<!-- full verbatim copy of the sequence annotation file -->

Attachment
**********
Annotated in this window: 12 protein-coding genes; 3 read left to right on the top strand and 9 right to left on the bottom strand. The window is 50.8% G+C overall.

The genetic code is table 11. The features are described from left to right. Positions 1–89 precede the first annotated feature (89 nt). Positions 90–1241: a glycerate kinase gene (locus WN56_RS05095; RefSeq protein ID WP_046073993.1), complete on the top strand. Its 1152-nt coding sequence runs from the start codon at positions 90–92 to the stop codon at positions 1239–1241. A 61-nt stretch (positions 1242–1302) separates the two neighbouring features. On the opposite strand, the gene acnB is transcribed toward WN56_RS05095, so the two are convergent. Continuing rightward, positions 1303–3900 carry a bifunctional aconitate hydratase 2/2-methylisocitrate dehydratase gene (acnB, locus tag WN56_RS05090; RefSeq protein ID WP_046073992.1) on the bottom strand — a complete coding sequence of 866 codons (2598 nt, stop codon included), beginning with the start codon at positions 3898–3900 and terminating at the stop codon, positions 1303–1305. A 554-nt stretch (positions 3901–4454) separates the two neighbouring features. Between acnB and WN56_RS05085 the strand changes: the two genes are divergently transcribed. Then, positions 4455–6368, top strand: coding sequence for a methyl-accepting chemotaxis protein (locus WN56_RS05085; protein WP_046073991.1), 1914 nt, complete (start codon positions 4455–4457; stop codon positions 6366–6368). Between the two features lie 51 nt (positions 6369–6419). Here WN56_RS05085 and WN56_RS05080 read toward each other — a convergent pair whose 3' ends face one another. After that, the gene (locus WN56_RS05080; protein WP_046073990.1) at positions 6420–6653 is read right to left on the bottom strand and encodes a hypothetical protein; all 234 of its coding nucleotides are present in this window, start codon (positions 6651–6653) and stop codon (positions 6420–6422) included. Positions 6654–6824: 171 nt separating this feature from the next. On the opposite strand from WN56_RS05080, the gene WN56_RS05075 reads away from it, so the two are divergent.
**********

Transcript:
Annotated in this window: 12 protein-coding genes; 3 read left to right on the top strand and 9 right to left on the bottom strand. The window is 50.8% G+C overall.

The genetic code is table 11. The features are described from left to right. Positions 1–89 precede the first annotated feature (89 nt). Positions 90–1241: a glycerate kinase gene (locus WN56_RS05095; RefSeq protein ID WP_046073993.1), complete on the top strand. Its 1152-nt coding sequence runs from the start codon at positions 90–92 to the stop codon at positions 1239–1241. A 61-nt stretch (positions 1242–1302) separates the two neighbouring features. On the opposite strand, the gene acnB is transcribed toward WN56_RS05095, so the two are convergent. Continuing rightward, positions 1303–3900 carry a bifunctional aconitate hydratase 2/2-methylisocitrate dehydratase gene (acnB, locus tag WN56_RS05090; RefSeq protein ID WP_046073992.1) on the bottom strand — a complete coding sequence of 866 codons (2598 nt, stop codon included), beginning with the start codon at positions 3898–3900 and terminating at the stop codon, positions 1303–1305. A 554-nt stretch (positions 3901–4454) separates the two neighbouring features. Between acnB and WN56_RS05085 the strand changes: the two genes are divergently transcribed. Then, positions 4455–6368, top strand: coding sequence for a methyl-accepting chemotaxis protein (locus WN56_RS05085; protein WP_046073991.1), 1914 nt, complete (start codon positions 4455–4457; stop codon positions 6366–6368). Between the two features lie 51 nt (positions 6369–6419). Here WN56_RS05085 and WN56_RS05080 read toward each other — a convergent pair whose 3' ends face one another. After that, the gene (locus WN56_RS05080; protein WP_046073990.1) at positions 6420–6653 is read right to left on the bottom strand and encodes a hypothetical protein; all 234 of its coding nucleotides are present in this window, start codon (positions 6651–6653) and stop codon (positions 6420–6422) included. Positions 6654–6824: 171 nt separating this feature from the next. On the opposite strand from WN56_RS05080, the gene WN56_RS05075 reads away from it, so the two are divergent.